Be’er is the Hebrew word for “well” and “sheva” means either “oath” or “seven.” Be’er Sheva is where it is because someone located a well in the desert. Many religious people claim this person was Abraham and the well that he dug is in the Old City of Be’er Sheva. Modern Be’er Sheva got its start between the years 1900and 1907. Professor George L. Robinson visited the city in both of those years. After his second trip he wrote, “In 1900 Beersheba [Be’er Sheva] was a mere name, a watering-place in the desert so to speak, with but one stone building, an Arab khan [inn] and three merchants’ tents; today it is become a large village with several hundred inhabitants, in fact, a military post … and the center of government authority for the Negeb or South Country.”
Be’er Sheva continued to grow. According to the 1922 census it had a population of 2,356 people. According to the United Nations Conciliation Commission for Palestine, in 1945 the population had grown to 5,570 people. Now Be’er Sheva has about 220,000 residents and provides services to a greater metropolitan area of 750,000 people. The population boom should have completely overwhelmed the local water resources, but it didn’t.
“The two biggest projects that contributed to the water in the desert are the National Water Carrier and desalination plants,” Ehud Zion Waldoks, a spokesperson for the Ben-Gurion University of the Negev, explained during a Zoom interview. “Building the National Water Carrier was unique at the time, in understanding there is only one real source of water [the Sea of Galilee] in the country and building a transport system to take it from there to all the other parts of the country that are going to need it.”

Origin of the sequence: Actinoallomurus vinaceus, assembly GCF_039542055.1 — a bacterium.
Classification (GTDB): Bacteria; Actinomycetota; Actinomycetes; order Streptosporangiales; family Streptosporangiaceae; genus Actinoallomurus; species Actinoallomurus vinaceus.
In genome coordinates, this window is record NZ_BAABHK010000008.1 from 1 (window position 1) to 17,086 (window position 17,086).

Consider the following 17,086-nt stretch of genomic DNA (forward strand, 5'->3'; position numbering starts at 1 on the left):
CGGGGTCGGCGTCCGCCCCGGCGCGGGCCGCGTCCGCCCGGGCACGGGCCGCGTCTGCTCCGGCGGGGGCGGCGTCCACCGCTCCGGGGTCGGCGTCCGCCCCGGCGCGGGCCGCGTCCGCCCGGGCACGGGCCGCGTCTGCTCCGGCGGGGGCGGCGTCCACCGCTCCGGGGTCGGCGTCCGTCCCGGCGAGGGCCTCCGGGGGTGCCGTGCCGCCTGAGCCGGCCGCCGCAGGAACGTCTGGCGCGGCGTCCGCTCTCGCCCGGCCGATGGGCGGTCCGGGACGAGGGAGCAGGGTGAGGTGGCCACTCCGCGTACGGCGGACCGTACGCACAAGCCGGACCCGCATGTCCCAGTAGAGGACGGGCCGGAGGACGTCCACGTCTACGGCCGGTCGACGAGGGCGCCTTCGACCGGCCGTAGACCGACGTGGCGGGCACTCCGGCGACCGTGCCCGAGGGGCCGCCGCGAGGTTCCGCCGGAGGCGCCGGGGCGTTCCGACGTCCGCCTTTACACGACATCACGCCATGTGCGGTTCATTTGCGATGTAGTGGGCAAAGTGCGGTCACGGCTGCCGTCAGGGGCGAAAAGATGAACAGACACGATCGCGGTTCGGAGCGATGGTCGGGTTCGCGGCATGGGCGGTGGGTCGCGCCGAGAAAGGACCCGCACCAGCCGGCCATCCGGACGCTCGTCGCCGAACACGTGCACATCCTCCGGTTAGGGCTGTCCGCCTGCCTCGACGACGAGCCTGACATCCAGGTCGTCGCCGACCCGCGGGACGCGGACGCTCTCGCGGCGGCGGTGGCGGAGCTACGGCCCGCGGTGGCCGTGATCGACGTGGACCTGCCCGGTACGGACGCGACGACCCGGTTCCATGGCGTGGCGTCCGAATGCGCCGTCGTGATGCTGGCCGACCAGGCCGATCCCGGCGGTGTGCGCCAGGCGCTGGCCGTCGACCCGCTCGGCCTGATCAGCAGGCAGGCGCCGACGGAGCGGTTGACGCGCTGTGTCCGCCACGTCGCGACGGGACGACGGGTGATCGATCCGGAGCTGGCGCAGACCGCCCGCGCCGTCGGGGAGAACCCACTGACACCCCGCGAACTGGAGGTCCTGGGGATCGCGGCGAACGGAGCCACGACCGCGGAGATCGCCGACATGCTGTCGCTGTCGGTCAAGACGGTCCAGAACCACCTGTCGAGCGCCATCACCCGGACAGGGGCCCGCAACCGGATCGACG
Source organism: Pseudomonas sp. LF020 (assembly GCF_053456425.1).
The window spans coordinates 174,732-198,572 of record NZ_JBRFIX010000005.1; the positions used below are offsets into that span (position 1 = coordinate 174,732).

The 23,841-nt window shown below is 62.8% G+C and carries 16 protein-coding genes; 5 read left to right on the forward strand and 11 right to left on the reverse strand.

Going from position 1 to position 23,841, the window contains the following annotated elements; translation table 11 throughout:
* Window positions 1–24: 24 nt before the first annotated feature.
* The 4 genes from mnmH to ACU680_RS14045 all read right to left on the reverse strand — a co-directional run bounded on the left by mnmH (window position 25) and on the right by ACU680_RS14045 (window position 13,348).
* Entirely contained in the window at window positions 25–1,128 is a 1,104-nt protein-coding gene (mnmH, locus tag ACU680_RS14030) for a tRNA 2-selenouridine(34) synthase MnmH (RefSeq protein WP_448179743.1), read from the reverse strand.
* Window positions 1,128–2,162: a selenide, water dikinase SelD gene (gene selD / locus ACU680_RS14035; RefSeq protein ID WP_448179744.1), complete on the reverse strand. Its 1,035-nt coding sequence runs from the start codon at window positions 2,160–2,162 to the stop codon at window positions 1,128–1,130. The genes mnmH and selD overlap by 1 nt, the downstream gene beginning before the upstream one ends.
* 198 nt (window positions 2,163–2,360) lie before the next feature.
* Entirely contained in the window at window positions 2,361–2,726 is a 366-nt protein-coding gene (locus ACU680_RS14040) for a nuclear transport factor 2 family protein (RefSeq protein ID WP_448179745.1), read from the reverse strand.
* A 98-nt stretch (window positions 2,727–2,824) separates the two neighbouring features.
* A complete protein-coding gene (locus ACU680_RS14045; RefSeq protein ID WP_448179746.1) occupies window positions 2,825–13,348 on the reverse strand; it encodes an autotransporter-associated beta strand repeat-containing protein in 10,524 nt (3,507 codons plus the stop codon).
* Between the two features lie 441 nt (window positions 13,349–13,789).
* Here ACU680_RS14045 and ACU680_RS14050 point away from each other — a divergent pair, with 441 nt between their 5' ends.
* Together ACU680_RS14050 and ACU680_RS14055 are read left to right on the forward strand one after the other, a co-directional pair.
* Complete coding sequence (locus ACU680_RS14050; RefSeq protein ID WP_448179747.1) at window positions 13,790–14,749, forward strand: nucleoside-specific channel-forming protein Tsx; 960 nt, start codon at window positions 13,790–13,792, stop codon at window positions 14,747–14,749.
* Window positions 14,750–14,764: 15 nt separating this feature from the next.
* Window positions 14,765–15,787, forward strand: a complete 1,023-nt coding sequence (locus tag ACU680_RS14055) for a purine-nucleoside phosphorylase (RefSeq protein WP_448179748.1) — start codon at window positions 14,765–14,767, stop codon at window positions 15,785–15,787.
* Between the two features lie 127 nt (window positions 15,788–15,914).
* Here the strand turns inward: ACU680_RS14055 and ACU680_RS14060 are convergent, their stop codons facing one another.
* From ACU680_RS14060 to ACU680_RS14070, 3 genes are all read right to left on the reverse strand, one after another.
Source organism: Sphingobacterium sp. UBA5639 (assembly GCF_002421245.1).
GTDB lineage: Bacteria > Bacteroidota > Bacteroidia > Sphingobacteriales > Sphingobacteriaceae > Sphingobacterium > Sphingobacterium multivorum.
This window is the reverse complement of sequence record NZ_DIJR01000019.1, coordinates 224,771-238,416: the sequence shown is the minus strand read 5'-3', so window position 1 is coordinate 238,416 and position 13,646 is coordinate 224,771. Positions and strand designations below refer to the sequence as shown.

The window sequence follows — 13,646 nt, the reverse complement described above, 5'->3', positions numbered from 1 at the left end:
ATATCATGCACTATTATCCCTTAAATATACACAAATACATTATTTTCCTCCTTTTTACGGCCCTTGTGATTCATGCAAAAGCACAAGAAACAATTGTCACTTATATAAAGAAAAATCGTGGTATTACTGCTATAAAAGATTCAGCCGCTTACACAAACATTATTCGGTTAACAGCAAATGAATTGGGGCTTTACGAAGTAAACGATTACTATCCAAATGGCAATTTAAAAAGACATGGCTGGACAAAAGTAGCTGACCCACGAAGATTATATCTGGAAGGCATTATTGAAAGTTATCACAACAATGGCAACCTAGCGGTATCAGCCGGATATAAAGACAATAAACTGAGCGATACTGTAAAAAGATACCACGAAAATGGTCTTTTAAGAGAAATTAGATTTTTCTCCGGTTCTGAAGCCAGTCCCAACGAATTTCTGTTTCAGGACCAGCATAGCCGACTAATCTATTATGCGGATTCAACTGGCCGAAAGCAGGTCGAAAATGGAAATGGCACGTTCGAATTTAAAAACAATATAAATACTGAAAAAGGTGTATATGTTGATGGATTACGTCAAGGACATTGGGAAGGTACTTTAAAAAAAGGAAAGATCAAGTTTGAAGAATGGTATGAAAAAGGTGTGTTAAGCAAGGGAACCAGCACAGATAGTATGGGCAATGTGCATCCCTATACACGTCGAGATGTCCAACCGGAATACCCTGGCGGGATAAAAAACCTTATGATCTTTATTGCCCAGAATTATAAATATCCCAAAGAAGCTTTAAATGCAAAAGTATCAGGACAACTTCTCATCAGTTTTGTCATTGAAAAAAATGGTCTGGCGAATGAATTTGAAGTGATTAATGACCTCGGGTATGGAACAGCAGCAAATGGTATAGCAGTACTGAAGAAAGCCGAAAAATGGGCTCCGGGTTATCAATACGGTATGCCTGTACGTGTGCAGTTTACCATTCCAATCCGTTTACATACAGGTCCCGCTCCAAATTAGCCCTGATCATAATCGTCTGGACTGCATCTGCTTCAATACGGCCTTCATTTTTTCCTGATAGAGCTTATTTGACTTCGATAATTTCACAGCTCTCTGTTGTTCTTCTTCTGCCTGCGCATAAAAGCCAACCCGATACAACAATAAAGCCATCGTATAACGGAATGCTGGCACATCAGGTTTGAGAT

In June 1964, the National Water Carrier was opened and the southern city of Be’er Sheva had water from the Sea of Galilee in the north. The Israeli government would continue improving this system, which is one of the most efficient in the world. The average leakage rate of water during transport worldwide is 30%, but Israel maintains a rate of 7-8%.
Even after the National Water Carrier was able to efficiently transport water around the county a severe drought was still a threat to agriculture. Like most countries, Israel prioritizes water for the population. But Israel found a way to use this water for agriculture as well, by recycling it.
But Israel found a way to use this water for agriculture as well, by recycling it.
In much of the world, used water, or sewage, is not only inconvenient but dangerous. Sewage commonly carries bacteria and diseases including E. coli, shigellosis, typhoid fever, salmonella, and cholera, according to the Delaware Health and Social Services.
Most rich and technologically advanced countries remove this wastewater to protect public safety. In poorer countries, it is a public health disaster. Israel leads the world by recycling and reusing close to 90% of this water sewage water, in second place comes Spain, which recycles 20%.
The Last Crisis